Proving Subspace: Vectors (x,y,z) in R^3 Satisfying x+y+z=0

In summary, the conversation is about proving that a set of vectors is a subspace and finding a spanning set for that subspace. The set is (x,y,z) such that x+y+z=0 of R^3. The conversation also discusses the process of finding linear combinations to create a spanning set and clarifies that the set (0,0,0) is not necessary in the spanning set. The conversation also touches on understanding the equations and simplifying the process.
  • #1
jeffreylze
44
0

Homework Statement



Show that the following set of vectors are subspaces of R^m

The set of all vectors (x,y,z) such that x+y+z=0 of R^3 .

Then find a set that spans this subspace.

Homework Equations





The Attempt at a Solution



I managed to proof that the set of vectors is a subspace by showing that it is non-empty, closed under addition and scalar multiplication. However, I have no idea how to start on part b, how do I find a spanning set for that subspace? If I am not mistaken, I have to find linear combinations.
 
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  • #2
Ok, name one vector in the subspace. Can you find another one that's independent of the first? Can you find a third that's not a combination of those two?
 
  • #3
is (1,1,1) one of the vector? I am confused.
 
  • #4
x = -y - z
y = y
z = z

If you stare at this awhile, you might see two vectors staring back at you.
 
  • #5
jeffreylze said:
is (1,1,1) one of the vector? I am confused.
Only if 1 + 1 + 1 = 0.
 
  • #6
oh, ok. Tell me if this is right. Since x = -y-z , y=y , z=z hence (-y-z , y , z) . So x(0,0,0) + y(-1,1,0) + z(-1,0,1) , So the spanning sets are (0,0,0) , (-1,1,0) , (-1,0,1) But the given answers don't include (0,0,0) . before all that, how do you know y=y and z=z ? I only know why x = -y-z .
 
Last edited:
  • #7
Well, your set spans the subspace, but it also does so if you remove (0, 0, 0).

How did I know that y = y and z = z? The two equations are obviously true, aren't they?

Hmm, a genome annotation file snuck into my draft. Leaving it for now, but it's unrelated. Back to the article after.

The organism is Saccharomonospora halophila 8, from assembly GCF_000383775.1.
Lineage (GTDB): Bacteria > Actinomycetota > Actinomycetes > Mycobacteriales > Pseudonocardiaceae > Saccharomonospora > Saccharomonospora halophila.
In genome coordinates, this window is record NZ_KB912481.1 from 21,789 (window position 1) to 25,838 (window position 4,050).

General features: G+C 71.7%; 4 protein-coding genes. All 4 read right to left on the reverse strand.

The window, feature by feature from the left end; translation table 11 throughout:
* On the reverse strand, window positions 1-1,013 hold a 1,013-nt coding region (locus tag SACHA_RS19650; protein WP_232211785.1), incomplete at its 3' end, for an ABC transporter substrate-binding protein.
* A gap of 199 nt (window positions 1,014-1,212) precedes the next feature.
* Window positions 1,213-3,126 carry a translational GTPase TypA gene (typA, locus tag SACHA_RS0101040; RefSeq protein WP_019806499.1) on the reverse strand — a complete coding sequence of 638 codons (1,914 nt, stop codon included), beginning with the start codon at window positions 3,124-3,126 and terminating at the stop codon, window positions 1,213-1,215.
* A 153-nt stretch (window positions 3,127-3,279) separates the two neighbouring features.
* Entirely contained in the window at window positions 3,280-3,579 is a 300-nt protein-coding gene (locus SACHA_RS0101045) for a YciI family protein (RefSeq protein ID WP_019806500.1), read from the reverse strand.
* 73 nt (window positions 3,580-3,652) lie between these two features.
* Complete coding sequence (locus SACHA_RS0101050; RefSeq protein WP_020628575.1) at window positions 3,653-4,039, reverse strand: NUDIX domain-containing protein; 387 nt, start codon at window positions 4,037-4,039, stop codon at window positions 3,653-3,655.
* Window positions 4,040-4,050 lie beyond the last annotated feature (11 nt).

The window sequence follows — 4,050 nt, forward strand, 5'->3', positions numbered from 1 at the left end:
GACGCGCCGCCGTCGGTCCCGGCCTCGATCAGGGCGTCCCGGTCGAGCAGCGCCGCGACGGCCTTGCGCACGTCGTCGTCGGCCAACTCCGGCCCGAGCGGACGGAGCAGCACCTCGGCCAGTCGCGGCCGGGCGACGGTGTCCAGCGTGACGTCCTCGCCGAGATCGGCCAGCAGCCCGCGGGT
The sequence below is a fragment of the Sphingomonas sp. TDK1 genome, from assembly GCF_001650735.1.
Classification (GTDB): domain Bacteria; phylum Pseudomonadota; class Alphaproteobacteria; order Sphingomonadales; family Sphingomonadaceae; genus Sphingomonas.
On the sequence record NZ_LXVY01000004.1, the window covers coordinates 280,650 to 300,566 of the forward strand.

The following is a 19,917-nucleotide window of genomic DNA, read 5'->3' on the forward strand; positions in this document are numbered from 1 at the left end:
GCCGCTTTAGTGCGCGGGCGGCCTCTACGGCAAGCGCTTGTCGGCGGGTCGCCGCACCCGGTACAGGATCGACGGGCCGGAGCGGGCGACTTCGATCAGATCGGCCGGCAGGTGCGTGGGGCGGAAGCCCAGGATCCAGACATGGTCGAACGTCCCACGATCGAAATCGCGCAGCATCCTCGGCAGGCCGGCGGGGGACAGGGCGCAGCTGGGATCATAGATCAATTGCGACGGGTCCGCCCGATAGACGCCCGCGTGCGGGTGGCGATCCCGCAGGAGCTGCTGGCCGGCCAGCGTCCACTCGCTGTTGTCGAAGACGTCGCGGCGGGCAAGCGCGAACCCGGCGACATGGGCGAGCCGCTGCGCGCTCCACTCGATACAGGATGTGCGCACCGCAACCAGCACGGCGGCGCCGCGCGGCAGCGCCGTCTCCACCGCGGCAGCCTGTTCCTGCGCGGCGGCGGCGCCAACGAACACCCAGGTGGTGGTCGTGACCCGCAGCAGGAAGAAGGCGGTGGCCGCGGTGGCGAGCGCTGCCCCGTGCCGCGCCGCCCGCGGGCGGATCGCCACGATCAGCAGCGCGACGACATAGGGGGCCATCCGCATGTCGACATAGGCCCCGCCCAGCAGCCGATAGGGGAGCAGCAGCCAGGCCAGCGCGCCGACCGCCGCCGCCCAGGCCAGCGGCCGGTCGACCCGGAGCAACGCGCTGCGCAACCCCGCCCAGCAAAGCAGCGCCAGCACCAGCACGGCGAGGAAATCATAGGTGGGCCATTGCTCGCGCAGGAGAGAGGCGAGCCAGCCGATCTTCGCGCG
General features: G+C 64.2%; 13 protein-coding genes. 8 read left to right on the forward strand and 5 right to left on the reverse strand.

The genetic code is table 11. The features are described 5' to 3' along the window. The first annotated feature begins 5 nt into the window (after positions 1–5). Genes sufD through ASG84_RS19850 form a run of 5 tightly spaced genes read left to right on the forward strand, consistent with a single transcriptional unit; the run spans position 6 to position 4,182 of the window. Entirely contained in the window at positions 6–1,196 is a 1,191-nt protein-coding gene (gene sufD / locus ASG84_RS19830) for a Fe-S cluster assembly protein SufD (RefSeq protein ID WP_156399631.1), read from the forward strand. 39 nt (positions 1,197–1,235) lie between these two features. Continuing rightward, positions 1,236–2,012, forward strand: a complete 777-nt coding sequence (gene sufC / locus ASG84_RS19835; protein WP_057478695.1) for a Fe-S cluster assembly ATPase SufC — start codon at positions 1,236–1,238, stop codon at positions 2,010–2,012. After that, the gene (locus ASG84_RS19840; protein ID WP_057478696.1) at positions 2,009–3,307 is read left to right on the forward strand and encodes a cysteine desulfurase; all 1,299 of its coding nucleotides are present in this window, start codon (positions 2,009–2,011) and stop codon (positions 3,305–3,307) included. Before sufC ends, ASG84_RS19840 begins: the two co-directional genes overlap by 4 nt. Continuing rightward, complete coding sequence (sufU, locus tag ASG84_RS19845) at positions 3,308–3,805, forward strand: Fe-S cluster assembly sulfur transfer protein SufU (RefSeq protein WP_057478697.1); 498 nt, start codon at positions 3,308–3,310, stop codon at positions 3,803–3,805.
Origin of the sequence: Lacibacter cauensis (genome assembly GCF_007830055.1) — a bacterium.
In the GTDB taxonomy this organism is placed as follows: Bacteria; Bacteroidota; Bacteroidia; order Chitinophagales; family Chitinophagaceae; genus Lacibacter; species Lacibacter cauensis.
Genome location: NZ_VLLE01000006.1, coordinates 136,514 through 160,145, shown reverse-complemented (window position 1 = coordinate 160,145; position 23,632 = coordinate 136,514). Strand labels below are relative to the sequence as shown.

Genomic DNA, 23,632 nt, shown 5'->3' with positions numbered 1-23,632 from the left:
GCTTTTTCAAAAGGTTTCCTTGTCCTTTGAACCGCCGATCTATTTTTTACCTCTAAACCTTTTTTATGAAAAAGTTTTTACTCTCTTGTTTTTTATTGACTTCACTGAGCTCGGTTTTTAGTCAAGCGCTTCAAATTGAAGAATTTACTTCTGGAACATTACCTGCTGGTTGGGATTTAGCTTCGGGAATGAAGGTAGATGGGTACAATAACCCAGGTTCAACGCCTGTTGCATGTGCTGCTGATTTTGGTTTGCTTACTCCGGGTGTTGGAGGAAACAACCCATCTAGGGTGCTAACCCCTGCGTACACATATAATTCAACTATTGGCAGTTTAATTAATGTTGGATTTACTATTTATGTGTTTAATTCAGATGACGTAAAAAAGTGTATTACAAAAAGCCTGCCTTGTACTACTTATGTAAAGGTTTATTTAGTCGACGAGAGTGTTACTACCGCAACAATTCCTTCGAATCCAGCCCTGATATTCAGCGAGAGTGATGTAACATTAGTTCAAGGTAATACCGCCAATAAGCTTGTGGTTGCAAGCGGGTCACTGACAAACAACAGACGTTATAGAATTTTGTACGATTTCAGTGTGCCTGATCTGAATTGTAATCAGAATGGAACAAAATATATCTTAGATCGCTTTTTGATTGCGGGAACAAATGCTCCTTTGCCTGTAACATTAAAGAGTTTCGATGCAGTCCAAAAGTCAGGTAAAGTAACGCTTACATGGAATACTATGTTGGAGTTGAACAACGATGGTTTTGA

• #8
Ah, you got me there. They are obviously true. I was complicating stuffs, now looking back, that seemed a stupid question. OK, thanks, that did help me understand spanning sets better. Cheers
 
  • #9
If it didn't seem like a stupid question then, but now it does, I guess that means you're getting smarter, which is a good thing.
 

Related to Proving Subspace: Vectors (x,y,z) in R^3 Satisfying x+y+z=0

1. What is a subspace?

A subspace is a subset of a vector space that satisfies all the properties of a vector space, such as closure under addition and scalar multiplication.

2. How do you prove that vectors (x,y,z) in R^3 satisfying x+y+z=0 is a subspace?

To prove that a set of vectors satisfying a linear equation is a subspace, you must show that the set is closed under vector addition and scalar multiplication. This means that if you add two vectors from the set, their sum must also be in the set, and if you multiply a vector from the set by a scalar, the resulting vector must also be in the set.

3. What is the significance of x+y+z=0 in proving that a set of vectors is a subspace?

The equation x+y+z=0 represents a plane in three-dimensional space. This means that any vector in this set will lie on this plane, and any two vectors added together will result in a vector that is also on the plane. This property is essential in proving that the set is closed under addition and therefore a subspace.

4. Are there other ways to prove that a set of vectors is a subspace?

Yes, there are other ways to prove that a set of vectors is a subspace, such as showing that the set contains the zero vector, or that the set is a span of a linearly independent set of vectors. However, for this specific case of vectors satisfying x+y+z=0, proving closure under addition and scalar multiplication is the most straightforward method.

5. How is proving a set of vectors is a subspace useful in mathematics?

Proving that a set of vectors is a subspace is essential in linear algebra and other areas of mathematics. It allows us to manipulate and solve systems of equations, perform transformations, and understand the structure of vector spaces. Subspaces also have many applications in fields such as physics, computer science, and economics.

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